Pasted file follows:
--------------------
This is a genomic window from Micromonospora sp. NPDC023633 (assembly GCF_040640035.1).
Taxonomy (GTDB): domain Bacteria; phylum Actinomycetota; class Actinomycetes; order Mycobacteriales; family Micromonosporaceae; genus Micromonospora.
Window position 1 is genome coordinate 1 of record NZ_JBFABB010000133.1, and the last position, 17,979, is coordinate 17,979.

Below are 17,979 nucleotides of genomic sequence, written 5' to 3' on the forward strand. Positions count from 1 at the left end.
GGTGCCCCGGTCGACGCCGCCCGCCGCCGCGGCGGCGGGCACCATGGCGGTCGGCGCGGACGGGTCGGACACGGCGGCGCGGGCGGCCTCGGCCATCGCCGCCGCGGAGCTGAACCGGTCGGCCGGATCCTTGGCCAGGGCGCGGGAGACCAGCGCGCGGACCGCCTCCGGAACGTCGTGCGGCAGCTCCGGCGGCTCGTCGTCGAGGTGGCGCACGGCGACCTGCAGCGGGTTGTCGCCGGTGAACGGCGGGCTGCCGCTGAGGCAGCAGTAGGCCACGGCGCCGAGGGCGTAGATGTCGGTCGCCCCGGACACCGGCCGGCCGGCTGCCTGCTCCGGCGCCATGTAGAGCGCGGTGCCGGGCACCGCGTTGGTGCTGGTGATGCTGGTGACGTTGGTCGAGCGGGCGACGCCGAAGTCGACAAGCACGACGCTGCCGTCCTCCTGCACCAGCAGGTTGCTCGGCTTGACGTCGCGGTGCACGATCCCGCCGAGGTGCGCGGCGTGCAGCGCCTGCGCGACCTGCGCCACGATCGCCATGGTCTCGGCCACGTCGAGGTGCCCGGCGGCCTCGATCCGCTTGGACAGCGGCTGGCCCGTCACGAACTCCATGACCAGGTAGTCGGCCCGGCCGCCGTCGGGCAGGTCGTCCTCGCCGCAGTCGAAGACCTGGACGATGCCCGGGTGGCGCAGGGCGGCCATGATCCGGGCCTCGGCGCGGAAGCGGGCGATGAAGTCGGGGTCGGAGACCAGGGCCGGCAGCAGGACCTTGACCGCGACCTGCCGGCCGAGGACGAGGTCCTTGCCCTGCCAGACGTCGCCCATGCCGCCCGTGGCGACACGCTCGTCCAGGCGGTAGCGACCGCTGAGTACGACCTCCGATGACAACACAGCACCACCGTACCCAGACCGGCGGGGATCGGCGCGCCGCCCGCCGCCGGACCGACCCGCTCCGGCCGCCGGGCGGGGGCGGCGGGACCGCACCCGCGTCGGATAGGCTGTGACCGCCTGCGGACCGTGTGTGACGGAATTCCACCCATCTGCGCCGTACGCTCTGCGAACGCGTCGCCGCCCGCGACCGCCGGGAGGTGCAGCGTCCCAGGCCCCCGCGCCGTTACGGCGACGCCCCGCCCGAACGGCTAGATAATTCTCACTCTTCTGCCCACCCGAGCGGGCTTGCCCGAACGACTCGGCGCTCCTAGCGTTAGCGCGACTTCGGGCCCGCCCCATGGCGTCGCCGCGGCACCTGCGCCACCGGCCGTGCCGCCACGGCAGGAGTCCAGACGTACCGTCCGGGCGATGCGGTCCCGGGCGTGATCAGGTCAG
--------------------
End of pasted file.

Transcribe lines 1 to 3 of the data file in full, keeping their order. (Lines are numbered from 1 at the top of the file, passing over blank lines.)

This is a genomic window from Micromonospora sp. NPDC023633 (assembly GCF_040640035.1).
Taxonomy (GTDB): domain Bacteria; phylum Actinomycetota; class Actinomycetes; order Mycobacteriales; family Micromonosporaceae; genus Micromonospora.
Window position 1 is genome coordinate 1 of record NZ_JBFABB010000133.1, and the last position, 17,979, is coordinate 17,979.